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The Sahara Desert, which encompasses over 3.6 million square miles of Northern Africa, is one of the harshest and most inhospitable places on the planet today. However, new research conducted by a team of international paleontologists has found that millions of years ago, the area was a lush green oasis filled with a frightening line-up of ferocious carnivores, including flying reptiles, crocodile-like hunters, and aquatic dinosaurs.
"It was arguably the most dangerous place in the history of planet Earth because it was home to so many different kinds of predators in all shapes and sizes," says study leader Nizar Ibrahim, a paleontologist at the University of Detroit Mercy. "This river of giants is unlike any ecosystem today, and in fact, it's also pretty unique compared to other dinosaur age ecosystems."
The team's findings are based on the thousands of fossils recovered from two decades of paleontology expeditions to the Kem Kem beds. Located near the Moroccan–Algerian border on the northwestern edge of the Sahara Desert, the ancient rock formations are well-known for harboring vertebrate and non-vertebrate fossils from the Late Cretaceous period (100 million to 65 million years ago). However, this is the first comprehensive review of the area's ancient specimens in over a century.
The researchers examined remains of enormous pterosaurs, giant turtles, and ancient crocodyliforms. However, it was the fossils of three of the world's largest-known dinosaur species that elevated the Kem Kem beds to the status of "the most dangerous place in Earth's history."
They included the Carcharodontosaurus or "shark-toothed dinosaurs." Larger than even the T-Rex, the massive theropods measured 13 feet (4 meters) tall, 45 feet (13.7 meters) long, and weighed as much as 17,637 pounds (8,000 kilograms). The imposing creatures sported enormous jaws and serrated teeth up to eight inches long. Also found were remains of the Deltadromeus or "delta runner." The mid-sized theropod, which grew to about 26 feet (8 meters) in length, had unusually slender hind limbs for its size, suggesting it may have been a swift runner.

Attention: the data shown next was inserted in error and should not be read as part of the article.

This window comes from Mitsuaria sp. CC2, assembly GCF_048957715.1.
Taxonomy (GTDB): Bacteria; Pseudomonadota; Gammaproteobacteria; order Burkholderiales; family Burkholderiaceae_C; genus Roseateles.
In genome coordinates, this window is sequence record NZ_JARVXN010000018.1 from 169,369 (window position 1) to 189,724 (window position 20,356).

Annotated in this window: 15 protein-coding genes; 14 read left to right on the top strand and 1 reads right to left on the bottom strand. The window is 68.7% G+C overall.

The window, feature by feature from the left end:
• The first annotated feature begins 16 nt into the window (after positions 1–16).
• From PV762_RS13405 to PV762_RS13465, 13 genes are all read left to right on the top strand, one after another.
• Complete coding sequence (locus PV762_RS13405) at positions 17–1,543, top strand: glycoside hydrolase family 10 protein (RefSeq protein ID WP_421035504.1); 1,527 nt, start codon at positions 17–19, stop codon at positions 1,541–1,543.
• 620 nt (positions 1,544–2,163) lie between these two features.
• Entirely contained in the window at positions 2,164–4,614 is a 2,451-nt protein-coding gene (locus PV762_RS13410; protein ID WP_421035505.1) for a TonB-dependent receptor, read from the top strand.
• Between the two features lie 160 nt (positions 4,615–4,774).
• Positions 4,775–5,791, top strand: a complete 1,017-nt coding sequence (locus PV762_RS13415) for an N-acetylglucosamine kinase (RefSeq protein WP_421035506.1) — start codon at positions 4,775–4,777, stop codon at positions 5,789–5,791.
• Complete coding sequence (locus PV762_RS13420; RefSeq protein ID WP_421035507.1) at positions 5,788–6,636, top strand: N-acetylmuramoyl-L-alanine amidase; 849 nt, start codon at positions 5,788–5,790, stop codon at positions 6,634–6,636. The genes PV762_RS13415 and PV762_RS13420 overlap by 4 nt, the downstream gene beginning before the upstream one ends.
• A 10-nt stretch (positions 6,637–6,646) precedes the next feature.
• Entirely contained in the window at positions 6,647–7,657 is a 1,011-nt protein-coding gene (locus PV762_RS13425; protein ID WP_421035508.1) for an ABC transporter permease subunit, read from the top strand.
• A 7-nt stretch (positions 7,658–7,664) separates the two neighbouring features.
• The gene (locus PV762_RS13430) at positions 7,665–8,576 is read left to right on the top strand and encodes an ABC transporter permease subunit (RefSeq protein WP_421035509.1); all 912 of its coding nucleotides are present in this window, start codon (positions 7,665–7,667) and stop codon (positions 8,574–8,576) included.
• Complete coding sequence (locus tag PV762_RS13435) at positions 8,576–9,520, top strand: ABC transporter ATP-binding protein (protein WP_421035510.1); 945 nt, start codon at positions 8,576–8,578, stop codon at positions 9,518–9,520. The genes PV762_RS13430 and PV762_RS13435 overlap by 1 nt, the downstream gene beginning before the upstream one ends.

The most intriguing was the Spinosaurus aegyptiacus, or Egyptian spine lizard. The massive 50-foot (15 meters) long, 15,434-pound (7,000 kilogram) carnivore had an elongated snout, similar to those of a crocodile's maw, and long, conical teeth. The dinosaur's most unusual feature, however, was its tail. Unlike the stiff and tapering tails of other carnivorous dinosaurs, such as the T. Rex, it was flexible with a large surface area, thanks to a series of distinct tall, neural spines.
To test the tail's capabilities, the paleontologists created a plastic replica and attached it to a robotic swimming device. They found that the paddle-like structure was capable of moving sideways, suggesting that the dinosaurs could easily propel through water. The researchers believe the dinosaurs were equally comfortable on land, where they came to lay their eggs. The scientists speculate that the beasts walked on all four legs, instead of two like other meat-eating dinosaurs.
"But it had so many adaptations to an aquatic existence — nostrils high on the skull and further back from the tip, flat bottomed-toe bones and claws, dense and thickened bone for buoyancy control, and this newly discovered tail form — that it would have been at least as aquatic as Nile Crocodiles," says University of Portsmouth paleontologist and study coauthor David Martill.
The paleontologists, who published their study in the journal ZooKeys on April 21, 2020, believe their research on the Spinosaurus aegyptiacus provides new insights into dinosaur evolution. "This discovery overturns decades-old ideas that non-bird dinosaurs were restricted to terrestrial environments," said study coauthor Stephanie Pierce, a Harvard University vertebrate paleontologist and biomechanist. "So, yes, we believe that this discovery does indeed revolutionize our understanding of dinosaur biology."
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